Yesterday was one of those special days of the year when The Criterion Collection marks all of their DVDs half-off, and you get to look at all the movies you would buy if you didn’t already have credit-card debt and know that at least two of whatever you bought would get dusty while you took a couple weeks to marathon the back half of Stargate SG-1 so you could finally move on to seeing if Stargate Atlantis and Stargate Universe were at least unintentionally funny.
(Here is where I mention that I intended to write about the Conservative Political Action conference but got slowed down by a misbehaving child getting sent home from school, because if his day’s already borked, mine might as well be too. I may still write about it; even if the attendees look year by year like a Xerox of a Xerox of a Xerox pixellating into a grotesque of itself, the whole thing works as a decent barometer for the press, and, anyway, if you’re already two days late, you might as well be three.)
Even with movies like Repo Man on it, browsing The Criterion Collection always feels like being in one of those cluttered used book shops that are dangerous to wear a backpack in and seem to specialize in having the complete bibliography of Hugh Trevor-Roper and a literature section whose lowest speed hovers around all the other stuff from Thackeray. If there’s ever a 200-minute cut of Pendennis, it will be in The Criterion Collection, and I will treat it as I do most of the rest of it: Thoughtfully browsing another title that will doubtless challenge my brain and enrich my life, before sheepishly buying one movie that I hope my slovenly brain will elect to pull off the shelf instead of watching Spinal Tap again. Assuming I have a casual $20, which I probably don’t—in which case the nice thing about closing a tab on a website is that you don’t have to slink past the shrewd grad student reading on a stool beside the register and debate whether to give her a sternly preoccupied refusal to make eye contact or either the shrug of dammit everything looks nice but I probably need to buy toddler shoes tomorrow and then a day or so after that for some reason or the dad-idiot glance of I didn’t see anything from my favorite author Dean Clancy, I’ll show myself out before anyone gives me a pamphlet.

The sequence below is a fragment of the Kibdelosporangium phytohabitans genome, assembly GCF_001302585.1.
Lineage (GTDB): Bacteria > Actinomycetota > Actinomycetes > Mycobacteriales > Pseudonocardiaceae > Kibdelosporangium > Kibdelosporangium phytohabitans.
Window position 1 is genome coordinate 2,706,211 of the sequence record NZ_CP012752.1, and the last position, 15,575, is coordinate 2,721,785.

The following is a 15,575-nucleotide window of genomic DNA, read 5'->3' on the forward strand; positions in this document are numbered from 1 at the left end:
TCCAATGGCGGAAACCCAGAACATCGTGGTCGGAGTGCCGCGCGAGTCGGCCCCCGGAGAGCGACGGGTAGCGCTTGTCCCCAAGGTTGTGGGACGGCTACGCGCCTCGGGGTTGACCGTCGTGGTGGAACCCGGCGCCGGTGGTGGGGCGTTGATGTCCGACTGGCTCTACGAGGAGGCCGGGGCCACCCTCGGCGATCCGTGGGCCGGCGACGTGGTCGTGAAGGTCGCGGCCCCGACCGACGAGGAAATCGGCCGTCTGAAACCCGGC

All of which hopefully satisfactorily explains why I spent two minutes staring at the Criterion page for the 1978 film version of Watership Down before clicking away. It had been in the back of my mind because I spend a lot of time looking at Netflix in the hopes that it will drive out whatever’s in the front of my mind, and for a while the streaming service hyped a miniseries adaptation of the novel. I’ve so far avoided it, out of a suspicion that it will somehow depress me, or else just be another iteration of the Peak TV phenomenon of taking something you like and making it prettier and longer—like how Downton Abbey seemed to spring from the elevator pitch of “what if you could spend years of your life watching Gosford Park but respect it less?”